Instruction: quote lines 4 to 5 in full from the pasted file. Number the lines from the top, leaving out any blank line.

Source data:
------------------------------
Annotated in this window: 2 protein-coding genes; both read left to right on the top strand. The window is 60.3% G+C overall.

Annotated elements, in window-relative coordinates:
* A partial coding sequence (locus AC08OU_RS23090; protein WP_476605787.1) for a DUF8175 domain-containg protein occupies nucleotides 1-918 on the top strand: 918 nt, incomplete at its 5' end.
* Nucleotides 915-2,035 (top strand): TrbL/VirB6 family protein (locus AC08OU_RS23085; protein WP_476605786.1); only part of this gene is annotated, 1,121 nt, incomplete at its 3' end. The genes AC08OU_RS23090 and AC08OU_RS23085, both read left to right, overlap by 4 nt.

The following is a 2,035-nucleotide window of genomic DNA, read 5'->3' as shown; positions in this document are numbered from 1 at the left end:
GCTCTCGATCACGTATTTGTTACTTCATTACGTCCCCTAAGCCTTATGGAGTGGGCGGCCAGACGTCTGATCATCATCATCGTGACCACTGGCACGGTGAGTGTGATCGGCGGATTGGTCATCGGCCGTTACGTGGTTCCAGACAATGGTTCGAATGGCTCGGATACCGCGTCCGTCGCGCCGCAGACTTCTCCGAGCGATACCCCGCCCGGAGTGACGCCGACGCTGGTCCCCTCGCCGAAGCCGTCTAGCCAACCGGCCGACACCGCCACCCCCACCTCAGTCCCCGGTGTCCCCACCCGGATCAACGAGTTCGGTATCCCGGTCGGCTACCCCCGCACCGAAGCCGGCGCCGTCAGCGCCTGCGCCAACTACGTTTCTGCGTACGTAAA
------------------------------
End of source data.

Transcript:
* Nucleotides 915-2,035 (top strand): TrbL/VirB6 family protein (locus AC08OU_RS23085; protein WP_476605786.1); only part of this gene is annotated, 1,121 nt, incomplete at its 3' end. The genes AC08OU_RS23090 and AC08OU_RS23085, both read left to right, overlap by 4 nt.

The following is a 2,035-nucleotide window of genomic DNA, read 5'->3' as shown; positions in this document are numbered from 1 at the left end: